Web Exclusives - Non-Fiction

Sandip Roy | Non-fiction

 

I was reporting on India’s 2014 general election, the one that would bring a tough-talking man named Narendra Modi to power. Sultanpur was a dingy, noisy town with narrow streets, filled with honking motorcycles and stray cows and donkeys eating garbage. Outside the congested lanes of the town, the country roads were potholed and meandered through villages with names like Teergaon and Isouli. Men here wore white turbans and women arranged their saris to veil their faces and buffalos dozed placidly in village ponds. This was what journalists always called the 'heartland of India'. It was my first time in the heart of the heartland. Born and raised in metropolitan Kolkata, I already felt like a fish out of water here.

 

Tammy Ho Lai-Ming | Non-fiction

 

Liu Xiaobo is dead. That’s a fact. And that his death was at least indirectly caused by the cruelty and immorality of the Chinese government is obvious to anyone who has access to information about Liu and his imprisonment.

Read Liu's poem to his wife, Liu Xia: You Wait For Me With Dust.

 

Miguel Syjuco | Non-fiction

 

'I know exactly how you feel. I see you at the brekkie table, reading a newspaper. You – a decent citizen, a reasonably informed voter, patriotic in your own quiet way. I know exactly, because I’m the same. Whether it was Julia Gillard and Labor who got your goat, or Tony Abbott and the Liberals who make you spew, the urge is universal: you sit at breakfast and poke your finger once, twice, thrice into the newsprint or touch screen. You turn, tongue-tied, head shaking, managing only to say to your spouse: What a dickhead!'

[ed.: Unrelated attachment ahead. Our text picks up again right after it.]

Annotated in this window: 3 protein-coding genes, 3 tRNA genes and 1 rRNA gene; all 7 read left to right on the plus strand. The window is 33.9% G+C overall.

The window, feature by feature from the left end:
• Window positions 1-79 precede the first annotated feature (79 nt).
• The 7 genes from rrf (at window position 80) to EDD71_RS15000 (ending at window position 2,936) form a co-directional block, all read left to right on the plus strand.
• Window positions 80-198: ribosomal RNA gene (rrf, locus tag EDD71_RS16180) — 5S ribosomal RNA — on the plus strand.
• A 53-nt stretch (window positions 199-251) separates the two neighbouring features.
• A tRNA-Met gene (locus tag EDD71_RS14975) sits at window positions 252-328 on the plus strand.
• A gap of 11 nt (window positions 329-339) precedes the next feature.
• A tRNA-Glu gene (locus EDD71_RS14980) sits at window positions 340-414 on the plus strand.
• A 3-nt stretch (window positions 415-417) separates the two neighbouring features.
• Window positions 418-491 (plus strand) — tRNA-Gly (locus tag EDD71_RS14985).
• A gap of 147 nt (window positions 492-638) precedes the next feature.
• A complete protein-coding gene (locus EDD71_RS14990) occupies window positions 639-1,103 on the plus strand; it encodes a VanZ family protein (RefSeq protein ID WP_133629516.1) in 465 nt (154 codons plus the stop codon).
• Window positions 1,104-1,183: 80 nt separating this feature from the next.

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Jessica Faleiro | Non-fiction

 

Nobody tells you how vulnerable you’re about to become. The plane lands and your emotions start  to heighten once you pass through immigration. Even if someone is waiting for you in Arrivals, you know somewhere deep within that your whole   world is about to change. You just have no idea how, or how much.

Jemimah Steinfeld | Non-fiction

 

Viktor and his friends are in thrall to Beijing’s new hedonism. They symbolise the possibilities open to Chinese youth who choose to experiment. Viktor is the lead singer in a Beijing-based band called Bedstars and is immersed in China’s underground rock scene. Describing themselves as ‘doomsday rock’, Bedstars’ influences range from the Rolling Stones through the Libertines.

Fan Dai | Non-fiction

 

‘I won’t blame you if you look for a lover,’ I said tentatively.

 

Nighat Gandhi | Non-fiction

 

A mountain-blue, hot September day. I reached Abbotabad from Lahore two days ago. Today I am embarking on a journey from Abbotabad to Oghi.

Yu Xiaobo | Non-fiction

 

'I have to say to you that what you have now – your courage and hope, solidarity and discipline – are so precious. You have no idea how people in the dark corners of the world, me included, covet it. It is an honour and a blessing. Hold on to it, for your own hopes, and for ours too.'

ALR Staff | Non-fiction

 

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James Borton | Non-fiction

 

Increased tensions between the Chinese and Vietnamese governments make waves in the South China Sea for Dang Van Nhan and thousands of local fishermen.

Maria Carmen Sarmiento | Non-fiction

 

'In this land of 7,701 beauty contests, Filipinos are assured that women occupy the highest places of honour and that the best Filipino man is a woman.' Maria Carmen Sarmiento

Pearl River Poem Art Festival: including Eddie Tay, Kit Kellen, Duo Duo, Zheng Danyi, Martin Alexander, Wang Xiaoni, Shu Ting.
Zheng Danyi | Non-fiction

 

IT WAS A TIME of deep disaffection and despair. Those who had experienced the agony of the Cultural Revolution were filled with uncertainty about the future of China.